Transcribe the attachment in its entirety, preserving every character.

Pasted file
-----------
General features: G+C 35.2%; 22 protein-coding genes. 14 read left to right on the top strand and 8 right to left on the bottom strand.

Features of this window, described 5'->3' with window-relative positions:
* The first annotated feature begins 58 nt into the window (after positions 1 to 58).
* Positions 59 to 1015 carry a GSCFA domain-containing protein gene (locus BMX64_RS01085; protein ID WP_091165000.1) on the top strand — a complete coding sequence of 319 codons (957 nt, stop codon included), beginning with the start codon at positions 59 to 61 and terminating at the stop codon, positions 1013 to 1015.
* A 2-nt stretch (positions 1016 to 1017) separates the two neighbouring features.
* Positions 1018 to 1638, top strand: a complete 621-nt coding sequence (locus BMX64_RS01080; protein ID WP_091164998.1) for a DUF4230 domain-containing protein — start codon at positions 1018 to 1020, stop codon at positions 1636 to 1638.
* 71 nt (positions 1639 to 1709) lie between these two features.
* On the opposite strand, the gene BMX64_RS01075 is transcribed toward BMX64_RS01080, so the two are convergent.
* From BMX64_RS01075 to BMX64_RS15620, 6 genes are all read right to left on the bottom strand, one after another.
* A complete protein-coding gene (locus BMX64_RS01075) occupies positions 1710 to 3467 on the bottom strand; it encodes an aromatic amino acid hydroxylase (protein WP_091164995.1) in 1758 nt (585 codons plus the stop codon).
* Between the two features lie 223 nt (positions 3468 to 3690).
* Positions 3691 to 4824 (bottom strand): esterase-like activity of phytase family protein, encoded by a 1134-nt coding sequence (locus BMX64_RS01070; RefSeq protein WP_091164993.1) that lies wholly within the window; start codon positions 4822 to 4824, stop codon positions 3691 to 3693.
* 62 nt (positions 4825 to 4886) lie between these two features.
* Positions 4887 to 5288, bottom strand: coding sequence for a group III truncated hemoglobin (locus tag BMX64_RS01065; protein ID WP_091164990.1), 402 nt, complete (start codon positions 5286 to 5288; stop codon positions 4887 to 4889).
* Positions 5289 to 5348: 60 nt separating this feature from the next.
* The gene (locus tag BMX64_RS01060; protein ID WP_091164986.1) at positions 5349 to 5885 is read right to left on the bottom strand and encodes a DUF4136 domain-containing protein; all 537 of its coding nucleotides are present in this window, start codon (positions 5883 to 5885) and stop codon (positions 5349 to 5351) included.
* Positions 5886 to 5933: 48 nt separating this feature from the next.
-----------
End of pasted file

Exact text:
General features: G+C 35.2%; 22 protein-coding genes. 14 read left to right on the top strand and 8 right to left on the bottom strand.

Features of this window, described 5'->3' with window-relative positions:
* The first annotated feature begins 58 nt into the window (after positions 1 to 58).
* Positions 59 to 1015 carry a GSCFA domain-containing protein gene (locus BMX64_RS01085; protein ID WP_091165000.1) on the top strand — a complete coding sequence of 319 codons (957 nt, stop codon included), beginning with the start codon at positions 59 to 61 and terminating at the stop codon, positions 1013 to 1015.
* A 2-nt stretch (positions 1016 to 1017) separates the two neighbouring features.
* Positions 1018 to 1638, top strand: a complete 621-nt coding sequence (locus BMX64_RS01080; protein ID WP_091164998.1) for a DUF4230 domain-containing protein — start codon at positions 1018 to 1020, stop codon at positions 1636 to 1638.
* 71 nt (positions 1639 to 1709) lie between these two features.
* On the opposite strand, the gene BMX64_RS01075 is transcribed toward BMX64_RS01080, so the two are convergent.
* From BMX64_RS01075 to BMX64_RS15620, 6 genes are all read right to left on the bottom strand, one after another.
* A complete protein-coding gene (locus BMX64_RS01075) occupies positions 1710 to 3467 on the bottom strand; it encodes an aromatic amino acid hydroxylase (protein WP_091164995.1) in 1758 nt (585 codons plus the stop codon).
* Between the two features lie 223 nt (positions 3468 to 3690).
* Positions 3691 to 4824 (bottom strand): esterase-like activity of phytase family protein, encoded by a 1134-nt coding sequence (locus BMX64_RS01070; RefSeq protein WP_091164993.1) that lies wholly within the window; start codon positions 4822 to 4824, stop codon positions 3691 to 3693.
* 62 nt (positions 4825 to 4886) lie between these two features.
* Positions 4887 to 5288, bottom strand: coding sequence for a group III truncated hemoglobin (locus tag BMX64_RS01065; protein ID WP_091164990.1), 402 nt, complete (start codon positions 5286 to 5288; stop codon positions 4887 to 4889).
* Positions 5289 to 5348: 60 nt separating this feature from the next.
* The gene (locus tag BMX64_RS01060; protein ID WP_091164986.1) at positions 5349 to 5885 is read right to left on the bottom strand and encodes a DUF4136 domain-containing protein; all 537 of its coding nucleotides are present in this window, start codon (positions 5883 to 5885) and stop codon (positions 5349 to 5351) included.
* Positions 5886 to 5933: 48 nt separating this feature from the next.